Plants - Perennials

In praise of primroses

Bernard S. Jackson

These colourful, versatile plants bring cheer to the spring and summer garden

New primroses or connoisseurs

  • Primula 'Elizabeth Killelay' (a double-flowering, gold-laced polyanthus hybrid) ruffled, maroon blooms with yellow eye and gold edge; spring; full sun to part shade; 15 cm tall and wide; rock or woodland garden; Zone 3
  • P. x polyantha 'Penumbra' (a silver lace polyanthus) deep purple petals with yellow eye and silver edge; spring; full sun to part shade; 20 cm tall and wide; rock or woodland garden; Zone 4
  • P. x tommassini (you and me group) (hose-in-hose type) various colours; spring; full sun to part shade; 30 cm x 20 cm; woodland, rock or perennial garden; Zone 4
  • P. veris 'Prinic' Katy McSparron (a double cowslip) golden yellow; late spring; full sun to part shade; 20 to 30 cm x 45 cm; woodland or perennial garden; Zone 4

Soil mixes

A good basic growing mix for most primroses consists of one part soil, three parts organic matter (preferably leaf mould) and one part coarse grit or sand. As an alternative, clean, weed-free compost also works well. If you use peat for the organic matter, keep in mind that it lacks nutrients, so supplementary full-strength fertilizer must be added each month during the growing season. Of course, in the real world most of us have to make do with what soil is on site, amending it as best we can. Often improvement is gradual, sometimes taking a number of years. Here are the best soil mixes for specific types of primroses:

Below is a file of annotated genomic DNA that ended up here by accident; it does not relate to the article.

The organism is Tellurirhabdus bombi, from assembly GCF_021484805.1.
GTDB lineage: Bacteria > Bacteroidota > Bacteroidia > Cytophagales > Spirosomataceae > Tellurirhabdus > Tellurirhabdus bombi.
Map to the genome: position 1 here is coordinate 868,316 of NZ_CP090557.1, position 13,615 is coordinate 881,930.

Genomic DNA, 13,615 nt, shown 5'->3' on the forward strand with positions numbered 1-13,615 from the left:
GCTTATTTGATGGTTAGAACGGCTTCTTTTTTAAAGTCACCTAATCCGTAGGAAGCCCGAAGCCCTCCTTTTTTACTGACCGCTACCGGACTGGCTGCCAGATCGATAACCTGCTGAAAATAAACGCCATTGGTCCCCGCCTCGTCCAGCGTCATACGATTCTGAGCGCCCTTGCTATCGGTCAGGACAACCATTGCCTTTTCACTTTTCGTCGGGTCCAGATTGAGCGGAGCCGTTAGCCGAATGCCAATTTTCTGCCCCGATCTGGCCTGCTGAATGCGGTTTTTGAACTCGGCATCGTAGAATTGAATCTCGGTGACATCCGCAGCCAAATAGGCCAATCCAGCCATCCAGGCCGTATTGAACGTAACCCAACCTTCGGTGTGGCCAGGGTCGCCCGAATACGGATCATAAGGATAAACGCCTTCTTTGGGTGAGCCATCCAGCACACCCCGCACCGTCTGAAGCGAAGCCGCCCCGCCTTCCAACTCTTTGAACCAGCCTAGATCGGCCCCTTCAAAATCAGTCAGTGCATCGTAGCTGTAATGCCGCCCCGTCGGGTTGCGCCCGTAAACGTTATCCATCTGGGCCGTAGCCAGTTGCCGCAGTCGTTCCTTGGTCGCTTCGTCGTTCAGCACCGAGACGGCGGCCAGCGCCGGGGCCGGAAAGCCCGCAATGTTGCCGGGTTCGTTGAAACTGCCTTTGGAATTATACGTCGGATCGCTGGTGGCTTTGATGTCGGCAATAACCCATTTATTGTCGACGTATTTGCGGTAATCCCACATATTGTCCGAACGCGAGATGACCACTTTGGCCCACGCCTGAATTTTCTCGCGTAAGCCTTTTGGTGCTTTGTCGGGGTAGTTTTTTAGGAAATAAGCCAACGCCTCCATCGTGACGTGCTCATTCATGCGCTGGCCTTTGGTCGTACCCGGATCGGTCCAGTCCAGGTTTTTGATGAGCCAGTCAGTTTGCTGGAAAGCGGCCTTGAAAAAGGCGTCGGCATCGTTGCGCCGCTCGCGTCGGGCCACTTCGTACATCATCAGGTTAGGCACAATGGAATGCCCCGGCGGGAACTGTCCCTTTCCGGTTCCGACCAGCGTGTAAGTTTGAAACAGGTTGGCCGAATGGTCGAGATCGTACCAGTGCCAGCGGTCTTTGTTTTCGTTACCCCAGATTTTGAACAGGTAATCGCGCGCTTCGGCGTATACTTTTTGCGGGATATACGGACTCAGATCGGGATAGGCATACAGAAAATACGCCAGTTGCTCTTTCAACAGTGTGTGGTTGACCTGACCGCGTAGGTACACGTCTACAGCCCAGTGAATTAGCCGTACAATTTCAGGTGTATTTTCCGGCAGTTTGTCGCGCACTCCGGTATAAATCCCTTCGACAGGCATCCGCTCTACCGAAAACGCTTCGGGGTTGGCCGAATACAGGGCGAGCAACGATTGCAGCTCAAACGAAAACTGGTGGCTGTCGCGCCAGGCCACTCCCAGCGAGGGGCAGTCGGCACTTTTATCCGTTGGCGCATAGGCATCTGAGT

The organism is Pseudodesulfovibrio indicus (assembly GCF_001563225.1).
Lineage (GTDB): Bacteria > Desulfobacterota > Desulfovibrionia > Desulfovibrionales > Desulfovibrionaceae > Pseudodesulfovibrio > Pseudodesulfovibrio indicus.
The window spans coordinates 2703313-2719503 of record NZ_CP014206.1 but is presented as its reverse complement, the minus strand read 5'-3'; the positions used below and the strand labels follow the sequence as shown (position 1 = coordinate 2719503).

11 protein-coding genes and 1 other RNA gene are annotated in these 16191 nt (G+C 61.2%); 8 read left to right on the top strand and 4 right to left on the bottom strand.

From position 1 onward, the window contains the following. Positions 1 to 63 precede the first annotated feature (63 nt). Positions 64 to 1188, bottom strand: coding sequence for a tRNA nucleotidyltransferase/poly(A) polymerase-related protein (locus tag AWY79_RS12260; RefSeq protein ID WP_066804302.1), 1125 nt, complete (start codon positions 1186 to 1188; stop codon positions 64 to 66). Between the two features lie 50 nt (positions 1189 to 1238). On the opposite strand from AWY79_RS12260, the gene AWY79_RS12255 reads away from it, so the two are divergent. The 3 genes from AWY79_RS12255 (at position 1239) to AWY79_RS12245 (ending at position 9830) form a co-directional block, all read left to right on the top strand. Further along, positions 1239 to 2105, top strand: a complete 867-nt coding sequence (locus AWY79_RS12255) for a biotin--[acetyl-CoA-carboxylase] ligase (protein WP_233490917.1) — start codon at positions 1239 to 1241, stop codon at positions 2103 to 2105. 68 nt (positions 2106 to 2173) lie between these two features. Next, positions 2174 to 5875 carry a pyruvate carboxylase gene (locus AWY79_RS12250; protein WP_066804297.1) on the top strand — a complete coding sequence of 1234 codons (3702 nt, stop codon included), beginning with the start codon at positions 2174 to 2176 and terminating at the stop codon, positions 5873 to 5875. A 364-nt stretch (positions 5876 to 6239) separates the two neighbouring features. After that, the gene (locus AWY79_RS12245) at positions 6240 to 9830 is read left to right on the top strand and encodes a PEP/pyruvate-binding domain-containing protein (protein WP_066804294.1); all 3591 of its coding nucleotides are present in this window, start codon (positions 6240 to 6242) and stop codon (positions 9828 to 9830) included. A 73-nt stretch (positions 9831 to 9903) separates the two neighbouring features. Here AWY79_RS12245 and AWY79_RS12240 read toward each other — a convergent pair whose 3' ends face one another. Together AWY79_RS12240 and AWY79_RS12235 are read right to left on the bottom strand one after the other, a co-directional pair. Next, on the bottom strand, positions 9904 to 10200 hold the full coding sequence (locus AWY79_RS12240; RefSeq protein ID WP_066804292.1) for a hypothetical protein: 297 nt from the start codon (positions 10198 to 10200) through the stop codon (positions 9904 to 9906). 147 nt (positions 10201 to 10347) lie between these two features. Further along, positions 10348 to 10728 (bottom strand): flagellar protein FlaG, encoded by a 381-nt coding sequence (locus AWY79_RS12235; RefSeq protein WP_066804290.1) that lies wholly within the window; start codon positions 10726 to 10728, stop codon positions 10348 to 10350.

Woodland light, fluffy, well-drained but moisture-retentive organic soil with leaf mould and a small amount of clay

Rock garden one part soil, one part leaf mould (or peat) and two parts washed sharp builder's sand or fine grit

Bog and pondside half leaf mould and half well-composted cow or sheep manure; some growers use half peat and half soil

Container-grown well-rotted organic matter and clean grit in varying proportions, depending on species

Indoor-grown equal parts sterilized houseplant soil, peat and sharp builder's sand

Easiest primroses to grow
The most rewarding group of primroses for the average home gardener is likely the Juliana hybrids (Primula x pruhoniciana). These are low-growing, spring-flowering, easily pleased perennials of great beauty. With a bit of hunting, numerous cultivars can be found. Possibly the best known is 'Wanda', with purple-red flowers and purplish green leaves. Other cultivars to look for include 'Betty Green', 'Mrs. King', 'Dorothy', 'Lady Greer' and 'Kinlough Beauty'. Zones 3 to 4.

For sunnier gardens, it's hard to beat the auricula hybrids (though in very dry conditions they should be given some shade). These spring-flowering perennials have soft, smooth, pale green leaves, often liberally coated with a whitish or pale yellow waxy meal known as farina. They have a height and spread of 15 to 20 centimetres. Auriculas need particularly fast-draining soil, so are ideal for rock gardens or dry stone walls. They're easily raised from mixed seed, which is a good way to start a multi-hued collection. (However, note that named cultivars such as 'Linnet', 'Royal Velvet' and 'Old Irish Blue' must be increased by division, because seedlings of hybrids will be variable.) Zone 4.

Image: Primula pruhoniciana

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